NATO’s mission in Kosovo, KFOR, has declined a Serbian government request to send up to 1,000 police and army personnel to Kosovo after clashes between Serbs and the Kosovo authorities, President Aleksandar Vucic said on Sunday.
Serbia’s former province of Kosovo declared independence in 2008 following the 1998-1999 war during which NATO bombed rump-Yugoslavia, comprising Serbia and Montenegro, to protect Albanian-majority Kosovo.
“They (KFOR) replied they consider that there is no need for the return of the Serbian army to Kosovo … citing the United Nations resolution approving their mandate in Kosovo,” Serbia’s Vucic said in an interview with the private Pink television.
Last month, for the first time since the end of the war, Serbia requested to deploy troops in Kosovo in response to clashes between Kosovo authorities and Serbs in the northern region where they constitute a majority.
The U. N. Security Council resolution says Serbia may be allowed, if approved by KFOR, to station its personnel at border crossings, Orthodox Christian religious sites and areas with Serb majorities.
Vucic criticized KFOR for informing Serbia of its decision on the eve of the Christian Orthodox Christmas, after Kosovo police arrested an off-duty soldier suspected of shooting and wounding two young Serbs near the southern town of Shterpce.
Police said both victims, aged 11 and 21, were taken to hospital and their injuries were not life threatening.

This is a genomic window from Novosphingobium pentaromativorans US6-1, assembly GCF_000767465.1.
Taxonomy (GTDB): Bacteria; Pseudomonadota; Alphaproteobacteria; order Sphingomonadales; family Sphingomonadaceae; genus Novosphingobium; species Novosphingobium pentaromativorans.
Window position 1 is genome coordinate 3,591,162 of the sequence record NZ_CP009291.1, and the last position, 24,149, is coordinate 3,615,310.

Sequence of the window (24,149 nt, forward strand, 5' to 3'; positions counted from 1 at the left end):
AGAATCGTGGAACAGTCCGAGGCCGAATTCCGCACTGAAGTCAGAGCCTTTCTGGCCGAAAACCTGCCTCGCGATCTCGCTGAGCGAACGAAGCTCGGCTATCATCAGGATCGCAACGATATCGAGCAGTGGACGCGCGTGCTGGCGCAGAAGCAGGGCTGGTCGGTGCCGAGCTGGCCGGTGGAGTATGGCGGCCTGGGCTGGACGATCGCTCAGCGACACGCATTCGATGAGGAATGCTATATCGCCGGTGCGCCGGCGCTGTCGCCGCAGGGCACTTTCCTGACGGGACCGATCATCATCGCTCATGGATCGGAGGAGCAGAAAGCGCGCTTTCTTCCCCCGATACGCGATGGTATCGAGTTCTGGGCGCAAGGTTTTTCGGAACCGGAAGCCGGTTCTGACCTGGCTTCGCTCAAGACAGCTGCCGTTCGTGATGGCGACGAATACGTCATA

Kosovo authorities condemned the incident, which has inflamed tensions.
On Sunday, a few thousands Serbs protested peacefully in Shterpce against what they called “violence against Serbs.”
Goran Rakic, the head of the Serb List, which is the main Serb party in Kosovo, accused Kosovo Prime Minister Albin Kurti of trying to drive out Serbs.
“His goal is to create such conditions so that Serbs leave their homes,” Rakic told the crowd. “My message is that we must not surrender.”
Serbian media reported that another young man was allegedly attacked and beaten up by a group of Albanians early on Saturday, while media in Pristina reported that a Kosovo bus going to Germany through Serbia was attacked and its windscreen broken with rocks late that same day.
International organizations condemned the attacks, expected to deepen mistrust between majority ethnic Albanians and around 100,000 ethnic Serbs that live in Kosovo. Half of them live in the north and most refuse to recognize Kosovo’s independence.